Newsletter Spring 2005

The horrendous Asian Tsunami disaster which bridged 2004 and 2005 and which took such an awesome toll on human life, also left thousands of animals dead, dying, homeless and injured and we applaud the many dedicated animal welfare societies who launched massive rescue projects to help when, where and what they could.

Two of these societies, Karuna and the Visakha SPCA, both of India, kept in touch by email and relayed a harrowing tale over the weeks following the disaster. From all of us who wished we could help more, we thank you for the gruelling and gruesome task you took upon yourselves.

Apparently, most cats and dogs escaped with their lives as they sensed the danger in advance and ran away. In some villages the dogs which were previously considered low-life, are now regarded with esteem as they are credited with having saved, perhaps, hundreds of lives. Their strange, nervous behaviour caused many people to take note and escape to higher ground. Regrettably, the more "valuable" animas - cattle, goats, sheep and donkeys mostly perished because they were tied or tethered near the houses.

In perspective, the loss of two of our very elderly donkeys seems very small by comparison, but was none the less sad to all those who knew 45 year old Eddie (Edward Fluffy Lugs), who had been with us only a few months when he died unexpectedly just before Christmas, of a massive stroke, and Mabel, another very elderly donkey who had been with us since the Spring. Mabel suffered chronic breathing problems but kept rallying round: happily she was out in the field grazing when she decided to leave us for pastures elsewhere. When our work is to take into care old, sick and damaged animals it is inevitable that there will be frequent losses but we never seem to get used to it: each animal is special and all find their own distinctive way into our hearts.



At the beginning of December we were happy to accommodate a favour for Linda Thompson, Chief Welfare Officer for the Donkey Sanctuary of Ireland, covering the Northern counties of Eire. Linda was taking a well earned holiday and needed help looking after a very damaged donkey called Friend, who is too frail to travel the journey to Co Cork but too full of the will to live for euthanasia to be an option at this stage.

Friend soon found his special place in the hay barn which he shares with a rota of other elderly and quiet donkeys. Here he is deep-bedded in very thick straw where he enjoys regular meals, loving attention from all visitors (and ourselves of course!) and his favourite radio programmes. he is about 20-25 years old, fawn in colour and an absolute dote. As a very tall and long backed donkey he has probably been asked to pull and carry loads far in excess of his capabilities.

Undoubtedly, he has suffered chronic laminitis which has not been addressed in any way. His front hooves are deformed and his shoulders out of alignment. The Donkey Sanctuary sanctioned X-rays of the hooves which show a disintegration of the pedal bone and damage to the pastern joints, yet this amazing donkey still gives every sign of wanting to be alive and interacting. Painkillers are essential so we know he is on borrowed time. We can only do our best to make each and every day count as special. His enormous bray of welcome when he sees his morning food bucket arrive convinces us that he really appreciates the extra TLC.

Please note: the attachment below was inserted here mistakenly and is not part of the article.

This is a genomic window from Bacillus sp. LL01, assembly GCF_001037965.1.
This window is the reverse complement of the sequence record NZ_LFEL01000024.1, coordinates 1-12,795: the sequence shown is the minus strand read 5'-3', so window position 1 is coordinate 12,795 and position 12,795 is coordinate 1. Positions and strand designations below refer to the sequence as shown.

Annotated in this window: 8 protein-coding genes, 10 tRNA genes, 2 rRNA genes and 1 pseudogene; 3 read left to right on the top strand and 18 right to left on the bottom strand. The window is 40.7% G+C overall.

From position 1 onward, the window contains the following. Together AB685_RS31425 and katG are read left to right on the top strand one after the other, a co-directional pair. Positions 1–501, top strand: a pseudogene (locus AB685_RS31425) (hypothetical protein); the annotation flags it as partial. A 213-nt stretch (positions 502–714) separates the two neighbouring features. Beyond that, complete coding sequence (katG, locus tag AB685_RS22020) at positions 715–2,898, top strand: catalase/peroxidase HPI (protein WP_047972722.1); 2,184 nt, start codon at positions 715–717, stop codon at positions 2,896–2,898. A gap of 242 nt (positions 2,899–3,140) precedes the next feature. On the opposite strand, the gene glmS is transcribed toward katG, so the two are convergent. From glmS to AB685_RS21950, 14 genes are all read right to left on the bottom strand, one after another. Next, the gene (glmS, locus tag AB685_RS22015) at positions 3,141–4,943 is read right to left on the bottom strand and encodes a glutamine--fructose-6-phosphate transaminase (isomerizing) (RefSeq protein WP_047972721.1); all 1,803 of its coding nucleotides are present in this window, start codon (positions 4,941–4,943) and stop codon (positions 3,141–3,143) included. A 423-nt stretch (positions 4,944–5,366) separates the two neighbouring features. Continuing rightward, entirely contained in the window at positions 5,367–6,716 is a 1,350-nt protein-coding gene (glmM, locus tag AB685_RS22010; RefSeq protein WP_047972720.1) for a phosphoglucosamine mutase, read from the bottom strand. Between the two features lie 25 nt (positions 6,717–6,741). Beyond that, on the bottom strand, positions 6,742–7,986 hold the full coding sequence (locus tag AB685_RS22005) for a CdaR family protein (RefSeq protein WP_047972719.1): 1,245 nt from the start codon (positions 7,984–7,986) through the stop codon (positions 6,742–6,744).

Welfare case
Front hoof showing the cracks and ragged
edges under which dirt and bacteria are


On the 1st December we were happy to admit two donkeys called Sugar and Chip for remedial hoof care. Serious white line disease was present in both donkey's front hooves, though Sugar was by far the worst.

This disease is caused by a bacteria that enters the hoof along the 'white line' (which is clearly visible on the underneath of a healthy hoof), thereby separating the hoof wall from the laminae which are then exposed to further infection. As the bacteria relishes warm, damp, dark conditions, the only cure is to cut away the infected area in order to expose it to the light: in sugar's case this was two thirds of the hoof wall. Chip got off lightly with only about half his hoof wall removed. Naturally this is a job for a very skilled farrier and must be followed up with scrupulous aftercare to ensure the hooves stay clean and dry until the hoof wall begins to grow back down, plus dietary supplements to assist healthy growth.

Welfare case
One of Sugar's front hooves with the hoof
wall cut away to show the mess of bacteria

Abscesses were also present in all four of Sugar's hooves and in Chip's front two hooves, so there is little doubt these two little donkeys would have been in serious trouble had their owners not cared enough to seek help and they are to be congratulated for taking the decision to send them into care and for generously meeting all expenses incurred and more. Sugar and Chip are now safely back home where they will continue to be attended every two months by a first class farrier. This is one of those cases where prevention is unquestionably better than cure so the rule of thumb is:

1. Always provide a clean dry place where the donkey (or pony/horse) can get off wet or muddy land and . . .

2. Insist on a qualified, registered farrier attending to check and trim hooves every 2-3 months.


It might seem like a lot of trouble but it is infinitely more comfortable for your animal friend, and cheaper on the pocket in the long term.